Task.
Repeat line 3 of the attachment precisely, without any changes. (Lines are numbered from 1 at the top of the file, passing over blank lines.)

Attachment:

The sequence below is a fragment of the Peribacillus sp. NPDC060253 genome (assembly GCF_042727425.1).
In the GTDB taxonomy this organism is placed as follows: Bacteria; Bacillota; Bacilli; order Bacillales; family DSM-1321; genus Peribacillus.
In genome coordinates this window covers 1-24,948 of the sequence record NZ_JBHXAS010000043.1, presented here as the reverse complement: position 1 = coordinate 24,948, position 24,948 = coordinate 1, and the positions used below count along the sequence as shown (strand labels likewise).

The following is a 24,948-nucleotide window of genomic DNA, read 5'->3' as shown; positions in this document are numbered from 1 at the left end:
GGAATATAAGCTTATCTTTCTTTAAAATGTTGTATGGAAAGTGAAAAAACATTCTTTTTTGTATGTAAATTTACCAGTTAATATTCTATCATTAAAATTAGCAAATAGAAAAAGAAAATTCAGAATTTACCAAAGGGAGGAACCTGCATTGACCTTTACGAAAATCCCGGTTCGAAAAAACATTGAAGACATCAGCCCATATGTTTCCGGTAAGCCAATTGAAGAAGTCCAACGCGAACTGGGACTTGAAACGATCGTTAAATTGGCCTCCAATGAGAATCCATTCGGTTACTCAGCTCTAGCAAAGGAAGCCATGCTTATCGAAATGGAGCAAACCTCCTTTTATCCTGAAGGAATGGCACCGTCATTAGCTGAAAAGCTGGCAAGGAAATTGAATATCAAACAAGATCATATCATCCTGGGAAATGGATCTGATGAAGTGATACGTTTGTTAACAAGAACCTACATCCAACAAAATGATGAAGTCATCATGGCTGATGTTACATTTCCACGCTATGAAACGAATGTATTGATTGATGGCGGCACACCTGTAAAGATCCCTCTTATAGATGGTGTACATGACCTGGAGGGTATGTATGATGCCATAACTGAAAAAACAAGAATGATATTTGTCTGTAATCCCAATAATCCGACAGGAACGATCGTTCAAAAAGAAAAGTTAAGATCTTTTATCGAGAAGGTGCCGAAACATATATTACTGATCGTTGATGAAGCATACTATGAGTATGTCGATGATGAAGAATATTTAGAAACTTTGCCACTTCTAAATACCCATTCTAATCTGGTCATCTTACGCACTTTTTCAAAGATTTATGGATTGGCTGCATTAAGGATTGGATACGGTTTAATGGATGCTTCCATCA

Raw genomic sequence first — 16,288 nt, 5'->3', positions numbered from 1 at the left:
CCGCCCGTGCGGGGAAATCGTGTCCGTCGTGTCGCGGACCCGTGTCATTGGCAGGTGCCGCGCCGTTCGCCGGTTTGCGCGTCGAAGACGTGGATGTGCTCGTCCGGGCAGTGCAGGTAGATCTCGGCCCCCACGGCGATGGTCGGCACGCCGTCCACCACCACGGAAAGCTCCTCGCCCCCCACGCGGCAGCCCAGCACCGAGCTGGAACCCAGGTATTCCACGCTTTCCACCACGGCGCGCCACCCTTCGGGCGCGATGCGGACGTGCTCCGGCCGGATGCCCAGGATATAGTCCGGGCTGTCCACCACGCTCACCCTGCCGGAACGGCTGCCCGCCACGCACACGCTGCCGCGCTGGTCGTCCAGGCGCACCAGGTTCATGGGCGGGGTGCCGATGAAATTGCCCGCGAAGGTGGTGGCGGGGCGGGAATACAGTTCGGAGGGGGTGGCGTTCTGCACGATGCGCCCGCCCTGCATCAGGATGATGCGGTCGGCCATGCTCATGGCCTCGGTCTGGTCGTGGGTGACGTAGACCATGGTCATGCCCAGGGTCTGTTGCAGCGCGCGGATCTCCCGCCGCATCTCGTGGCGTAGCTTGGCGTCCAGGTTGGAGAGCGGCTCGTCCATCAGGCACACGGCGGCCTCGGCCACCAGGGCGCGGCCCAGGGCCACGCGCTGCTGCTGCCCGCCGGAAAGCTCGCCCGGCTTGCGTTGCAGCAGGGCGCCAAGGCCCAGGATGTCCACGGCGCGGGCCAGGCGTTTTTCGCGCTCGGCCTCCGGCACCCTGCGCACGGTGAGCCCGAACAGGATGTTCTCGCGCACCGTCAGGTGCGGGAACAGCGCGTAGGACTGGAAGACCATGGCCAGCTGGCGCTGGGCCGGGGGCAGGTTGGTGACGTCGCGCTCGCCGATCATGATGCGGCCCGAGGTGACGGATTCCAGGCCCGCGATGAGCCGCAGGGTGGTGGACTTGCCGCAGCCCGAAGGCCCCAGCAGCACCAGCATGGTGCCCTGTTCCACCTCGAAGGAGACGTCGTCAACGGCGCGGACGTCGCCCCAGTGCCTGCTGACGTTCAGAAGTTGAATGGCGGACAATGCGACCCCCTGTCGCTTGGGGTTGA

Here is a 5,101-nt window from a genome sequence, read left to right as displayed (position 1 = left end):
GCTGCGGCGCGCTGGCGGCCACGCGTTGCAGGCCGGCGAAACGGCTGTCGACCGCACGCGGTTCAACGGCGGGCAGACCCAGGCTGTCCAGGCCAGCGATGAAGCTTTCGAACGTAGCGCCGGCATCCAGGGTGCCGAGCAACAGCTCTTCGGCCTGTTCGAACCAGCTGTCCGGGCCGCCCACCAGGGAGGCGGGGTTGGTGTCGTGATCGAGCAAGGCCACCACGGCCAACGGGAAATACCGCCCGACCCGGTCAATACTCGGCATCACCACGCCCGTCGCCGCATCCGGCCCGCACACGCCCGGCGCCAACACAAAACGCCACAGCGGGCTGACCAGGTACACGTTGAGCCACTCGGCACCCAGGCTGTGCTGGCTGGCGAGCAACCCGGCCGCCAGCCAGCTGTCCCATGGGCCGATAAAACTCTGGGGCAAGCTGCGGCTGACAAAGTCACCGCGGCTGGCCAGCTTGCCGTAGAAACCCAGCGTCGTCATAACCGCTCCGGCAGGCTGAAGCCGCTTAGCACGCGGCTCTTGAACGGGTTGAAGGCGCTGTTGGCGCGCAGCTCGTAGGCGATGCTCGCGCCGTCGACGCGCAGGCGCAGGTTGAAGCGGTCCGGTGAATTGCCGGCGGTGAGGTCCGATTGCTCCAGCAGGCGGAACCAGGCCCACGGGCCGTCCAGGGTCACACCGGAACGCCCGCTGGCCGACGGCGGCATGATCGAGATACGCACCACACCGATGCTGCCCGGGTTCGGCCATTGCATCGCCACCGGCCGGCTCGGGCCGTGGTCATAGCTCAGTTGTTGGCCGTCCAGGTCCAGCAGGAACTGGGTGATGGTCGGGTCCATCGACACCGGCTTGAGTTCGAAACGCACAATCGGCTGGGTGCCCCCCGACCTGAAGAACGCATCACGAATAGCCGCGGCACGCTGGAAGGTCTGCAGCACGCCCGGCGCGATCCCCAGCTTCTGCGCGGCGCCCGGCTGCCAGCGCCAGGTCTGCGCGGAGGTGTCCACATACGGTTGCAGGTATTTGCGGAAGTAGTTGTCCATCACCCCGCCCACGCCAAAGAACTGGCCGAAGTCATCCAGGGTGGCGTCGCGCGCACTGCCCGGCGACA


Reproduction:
In genome coordinates this window covers 1-24,948 of the sequence record NZ_JBHXAS010000043.1, presented here as the reverse complement: position 1 = coordinate 24,948, position 24,948 = coordinate 1, and the positions used below count along the sequence as shown (strand labels likewise).